The Discriminative Approach to Classification for MNIST

In the last post we described the simplest possible generative approach to classifying digits in the MNIST database. In this post, we are going to explore the discriminative approach to classification.

The Model

Let \(\mathcal{D} = \left\{ y^n \in S,x^n \in \mathbb{R}^f \right\}_{n=1,\dots,N}\) be a data set. For notational convenience, we embed \(S\) into Euclidean space: \[S = \{ s_1,\dots,s_c \} \hookrightarrow \mathbb{R}^c \quad s_i \mapsto e_i.\] Given a parameter space \(\Theta\) and functions \(f_1,\dots,f_c : \Theta \times \mathbb{R}^f \to (0,1)\), we define the following probability distribution: \[p(y | \theta,x) = \prod_i f_i(\theta,x)^{y_i}\] Given a prior distribution \(p(\theta)\) over \(\Theta\), Bayes rule implies that \[\log p(\theta | \mathcal{D}) = \log p(\theta) + \sum_{n,i} y^n_i \log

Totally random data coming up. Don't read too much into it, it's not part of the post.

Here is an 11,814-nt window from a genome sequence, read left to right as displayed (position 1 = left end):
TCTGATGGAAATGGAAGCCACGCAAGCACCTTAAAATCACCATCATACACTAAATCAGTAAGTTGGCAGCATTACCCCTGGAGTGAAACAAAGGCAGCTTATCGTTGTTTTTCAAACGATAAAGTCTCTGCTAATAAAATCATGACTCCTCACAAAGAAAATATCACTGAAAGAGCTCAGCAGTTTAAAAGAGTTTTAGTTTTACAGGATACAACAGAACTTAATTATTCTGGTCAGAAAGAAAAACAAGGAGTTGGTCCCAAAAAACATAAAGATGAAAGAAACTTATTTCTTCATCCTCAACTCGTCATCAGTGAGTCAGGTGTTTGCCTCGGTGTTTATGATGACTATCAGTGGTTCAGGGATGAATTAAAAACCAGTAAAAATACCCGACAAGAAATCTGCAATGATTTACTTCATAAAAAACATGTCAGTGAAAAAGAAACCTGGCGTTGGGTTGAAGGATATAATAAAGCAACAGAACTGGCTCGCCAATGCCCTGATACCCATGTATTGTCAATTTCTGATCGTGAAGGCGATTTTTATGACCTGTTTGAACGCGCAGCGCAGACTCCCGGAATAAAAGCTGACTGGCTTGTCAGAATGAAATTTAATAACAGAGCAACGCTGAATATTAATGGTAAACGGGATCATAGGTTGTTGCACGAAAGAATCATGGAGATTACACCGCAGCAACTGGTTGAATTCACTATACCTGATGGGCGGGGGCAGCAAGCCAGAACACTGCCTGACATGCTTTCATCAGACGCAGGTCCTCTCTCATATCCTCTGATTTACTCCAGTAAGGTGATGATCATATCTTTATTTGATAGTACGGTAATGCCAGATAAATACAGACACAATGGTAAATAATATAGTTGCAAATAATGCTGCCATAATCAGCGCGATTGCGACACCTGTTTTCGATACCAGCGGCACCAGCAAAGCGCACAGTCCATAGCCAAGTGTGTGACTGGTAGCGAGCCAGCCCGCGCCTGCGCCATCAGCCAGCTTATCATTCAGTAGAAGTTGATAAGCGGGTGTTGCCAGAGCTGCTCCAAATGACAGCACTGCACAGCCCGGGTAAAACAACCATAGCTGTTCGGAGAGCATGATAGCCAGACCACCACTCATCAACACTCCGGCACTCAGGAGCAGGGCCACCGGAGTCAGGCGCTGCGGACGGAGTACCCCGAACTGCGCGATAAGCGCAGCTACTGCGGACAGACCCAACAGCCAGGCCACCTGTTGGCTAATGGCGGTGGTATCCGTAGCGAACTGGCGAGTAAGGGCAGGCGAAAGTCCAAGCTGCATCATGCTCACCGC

f_i(\theta,x^n).\] We can choose parameters given data using maximum likelihood estimation. More precisely, we want to minimize the following expression: \[-\sum_{n,i} y^n_i \log f_i(\theta,x^n)\] Intuitively, we are choosing parameters which minimize the cross entropy between the predicted distribution on \(y\) and the observed distribution on \(y\). Minimizing the cross entropy is only half the story. We also need to choose the parameter space \(\Theta\) and functions \(f_1,\dots,f_c\). To keep things simple, we shall take \[(f_1,\dots,f_c)(W,b,x) = {\rm softmax}(Wx + b)\] where \(W\) is a \(c \times f\) matrix, \(b \in \mathbb{R}^c\) and softmax transforms the output into a probability distribution. These ideas are demonstrated in this notebook.